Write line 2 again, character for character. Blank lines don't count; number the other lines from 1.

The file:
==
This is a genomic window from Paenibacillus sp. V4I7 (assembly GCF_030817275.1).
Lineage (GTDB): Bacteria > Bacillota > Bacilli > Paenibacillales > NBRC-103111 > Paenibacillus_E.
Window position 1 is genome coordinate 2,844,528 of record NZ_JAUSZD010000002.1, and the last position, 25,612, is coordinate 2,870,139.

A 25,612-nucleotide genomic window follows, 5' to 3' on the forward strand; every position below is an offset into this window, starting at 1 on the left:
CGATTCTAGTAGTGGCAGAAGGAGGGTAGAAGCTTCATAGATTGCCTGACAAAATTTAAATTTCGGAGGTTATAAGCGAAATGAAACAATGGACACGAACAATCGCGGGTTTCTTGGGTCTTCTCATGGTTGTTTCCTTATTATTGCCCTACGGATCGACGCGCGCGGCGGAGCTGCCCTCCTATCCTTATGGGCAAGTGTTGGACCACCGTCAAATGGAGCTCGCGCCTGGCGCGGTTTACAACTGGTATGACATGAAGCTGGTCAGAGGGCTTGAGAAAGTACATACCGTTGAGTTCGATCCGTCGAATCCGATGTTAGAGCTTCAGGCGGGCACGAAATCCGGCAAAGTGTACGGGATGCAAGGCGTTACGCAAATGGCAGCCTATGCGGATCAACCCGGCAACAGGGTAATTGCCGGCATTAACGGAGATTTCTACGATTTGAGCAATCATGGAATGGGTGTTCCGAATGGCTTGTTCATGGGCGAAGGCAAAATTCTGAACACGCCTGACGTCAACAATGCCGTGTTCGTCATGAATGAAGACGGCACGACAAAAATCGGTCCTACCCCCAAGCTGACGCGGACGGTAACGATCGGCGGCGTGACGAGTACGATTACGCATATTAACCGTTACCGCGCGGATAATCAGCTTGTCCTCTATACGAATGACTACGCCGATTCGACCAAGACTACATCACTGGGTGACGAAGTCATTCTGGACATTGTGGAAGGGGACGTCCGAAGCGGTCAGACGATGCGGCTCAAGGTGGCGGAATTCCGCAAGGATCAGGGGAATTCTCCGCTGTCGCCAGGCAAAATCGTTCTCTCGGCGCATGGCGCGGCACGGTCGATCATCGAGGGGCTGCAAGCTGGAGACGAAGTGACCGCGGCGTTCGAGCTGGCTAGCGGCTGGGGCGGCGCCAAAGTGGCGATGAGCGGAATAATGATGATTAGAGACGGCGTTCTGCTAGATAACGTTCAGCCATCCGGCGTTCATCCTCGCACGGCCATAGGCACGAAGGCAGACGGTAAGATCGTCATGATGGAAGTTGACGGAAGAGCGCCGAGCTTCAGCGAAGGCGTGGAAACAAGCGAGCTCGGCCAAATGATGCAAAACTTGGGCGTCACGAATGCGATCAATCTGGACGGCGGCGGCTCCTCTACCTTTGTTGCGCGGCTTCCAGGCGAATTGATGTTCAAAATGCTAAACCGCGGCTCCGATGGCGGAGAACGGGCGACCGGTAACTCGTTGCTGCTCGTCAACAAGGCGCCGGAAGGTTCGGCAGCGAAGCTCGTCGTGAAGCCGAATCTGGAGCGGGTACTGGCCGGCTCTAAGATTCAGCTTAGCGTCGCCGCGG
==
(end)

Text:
Lineage (GTDB): Bacteria > Bacillota > Bacilli > Paenibacillales > NBRC-103111 > Paenibacillus_E.